Our Blogger in Residence, Nalini Haynes, sat down with Zana Fraillon to discuss her hauntingly beautiful, timely, heart-wrenching novel, The Bone Sparrow, about a refugee in an Australian detention centre.
What can you tell us about The Bone Sparrow?
A young boy, Subhi, was born in an Australian detention centre. He imagines the sea comes up to his tent at night, whales sing and birds tell stories. One night he goes out of his tent and meets a girl from the other side of the fence.
Why did you decide on a children’s point of view?
Children are kept in detention centres. Children are born there and grow up there, much like the character in my story. This is something that should be discussed by children and adults so we can imagine a better way forward.
How did you research The Bone Sparrow?
Largely over the internet, through media reports and documentaries. I didn’t go out to a detention centre because I’d find it very difficult not to write real stories into my fictionalised account. After researching, I stepped back and let my imagination take over.
Why write about refugees?
I have notebooks filled with ideas. The voices that keep nattering in my ear are the ones I have to write.
It wasn’t deliberate, although I’m glad, because it’s such an important issue, and not just for Australia; it’s a global issue and it’s getting worse. The UN said there are now more forcibly displaced people than at any other time in human history.
Your novel has two main characters, Subhi, a refugee, and Jimmie, an Australian girl. You link their ancestors, emphasising that white people are immigrants. Why?
We are all immigrants to this country. Why should immigration be any different now to how it was a millennia ago? We’re all connected. We’re all from the same tribe if you go back far enough.
Jimmie’s family is doing it tough in a rural area; what inspired this?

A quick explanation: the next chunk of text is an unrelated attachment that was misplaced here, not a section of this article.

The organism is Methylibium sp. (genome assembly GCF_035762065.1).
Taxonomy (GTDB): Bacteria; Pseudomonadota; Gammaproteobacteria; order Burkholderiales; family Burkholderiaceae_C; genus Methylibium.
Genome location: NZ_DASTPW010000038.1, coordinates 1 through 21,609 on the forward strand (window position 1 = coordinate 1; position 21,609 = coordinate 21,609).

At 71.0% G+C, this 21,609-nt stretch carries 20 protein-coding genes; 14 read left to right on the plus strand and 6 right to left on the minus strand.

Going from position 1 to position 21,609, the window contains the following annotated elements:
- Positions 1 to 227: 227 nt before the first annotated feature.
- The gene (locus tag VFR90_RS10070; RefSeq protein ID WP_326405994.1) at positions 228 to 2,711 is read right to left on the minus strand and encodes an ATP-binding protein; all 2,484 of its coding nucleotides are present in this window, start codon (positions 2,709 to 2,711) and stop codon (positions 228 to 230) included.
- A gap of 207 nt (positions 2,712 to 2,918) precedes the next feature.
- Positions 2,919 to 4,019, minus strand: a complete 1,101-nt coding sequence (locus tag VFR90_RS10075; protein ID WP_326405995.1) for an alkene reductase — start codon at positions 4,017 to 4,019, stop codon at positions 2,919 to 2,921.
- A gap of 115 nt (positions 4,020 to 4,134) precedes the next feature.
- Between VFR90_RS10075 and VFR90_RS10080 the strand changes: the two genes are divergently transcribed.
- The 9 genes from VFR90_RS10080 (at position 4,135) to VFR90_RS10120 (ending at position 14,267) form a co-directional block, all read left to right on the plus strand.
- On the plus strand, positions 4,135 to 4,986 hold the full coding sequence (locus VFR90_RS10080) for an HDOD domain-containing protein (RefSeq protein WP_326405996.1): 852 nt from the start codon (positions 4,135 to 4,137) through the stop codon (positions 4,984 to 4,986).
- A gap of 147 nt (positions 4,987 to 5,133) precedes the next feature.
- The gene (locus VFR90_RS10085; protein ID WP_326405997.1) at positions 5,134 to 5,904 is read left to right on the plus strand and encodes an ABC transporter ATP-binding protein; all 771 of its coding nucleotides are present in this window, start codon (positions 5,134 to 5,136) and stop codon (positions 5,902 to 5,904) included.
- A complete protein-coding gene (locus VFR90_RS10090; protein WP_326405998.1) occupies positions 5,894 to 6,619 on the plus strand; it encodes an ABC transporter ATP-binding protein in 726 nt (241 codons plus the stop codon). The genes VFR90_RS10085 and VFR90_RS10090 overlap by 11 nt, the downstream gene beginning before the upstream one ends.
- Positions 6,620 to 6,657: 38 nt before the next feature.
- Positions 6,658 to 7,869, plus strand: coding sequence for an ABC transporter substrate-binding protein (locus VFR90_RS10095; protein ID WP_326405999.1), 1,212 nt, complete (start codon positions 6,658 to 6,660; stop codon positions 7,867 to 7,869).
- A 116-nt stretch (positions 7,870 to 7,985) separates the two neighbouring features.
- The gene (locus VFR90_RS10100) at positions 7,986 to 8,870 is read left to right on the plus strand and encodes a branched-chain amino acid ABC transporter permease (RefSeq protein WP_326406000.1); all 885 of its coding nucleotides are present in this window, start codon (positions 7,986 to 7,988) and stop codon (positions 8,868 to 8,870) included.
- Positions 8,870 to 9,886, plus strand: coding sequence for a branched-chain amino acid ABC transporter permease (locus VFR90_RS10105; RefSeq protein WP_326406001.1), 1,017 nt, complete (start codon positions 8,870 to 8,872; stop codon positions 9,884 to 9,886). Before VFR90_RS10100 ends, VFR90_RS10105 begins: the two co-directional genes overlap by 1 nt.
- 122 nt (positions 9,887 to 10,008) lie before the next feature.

There are high rates of illiteracy and innumeracy in rural communities in Australia. Much like the detention centres, rural communities are out of sight for most of us, so we don’t think about them. I wanted to show the lack of facilities available in rural communities: education, doctors… and how we’re not doing enough to support them. The parallels between the two worlds fit.
In your novel, a lot of refugees suffer mental health issues.
Our immigration policy is horrific. The way we’re treating asylum seekers and refugees contravenes the torture convention and the declaration of human rights. It’s not illegal to seek asylum. We are signatories to the UN Convention on Human Rights that allows people to seek asylum. Yet we lock these people up and, in many cases, treat them worse than criminals.
So of course they’re going to have mental health issues. It was something that had to be written because it’s so prevalent in these centres.
How do you feel about The Boy in Striped Pyjamas, and did it influence you?
I love the Boy in Striped Pyjamas but didn’t draw parallels between the two until a few people mentioned it. I’m honoured.
We’re repeating history, aren’t we? We signed the declaration of human rights that includes the right to seek asylum after the Second World War when people hadn’t let Jews into their countries. We all said, as the human race, “This is wrong, it can’t go on”. However, many years later, we’re still doing it.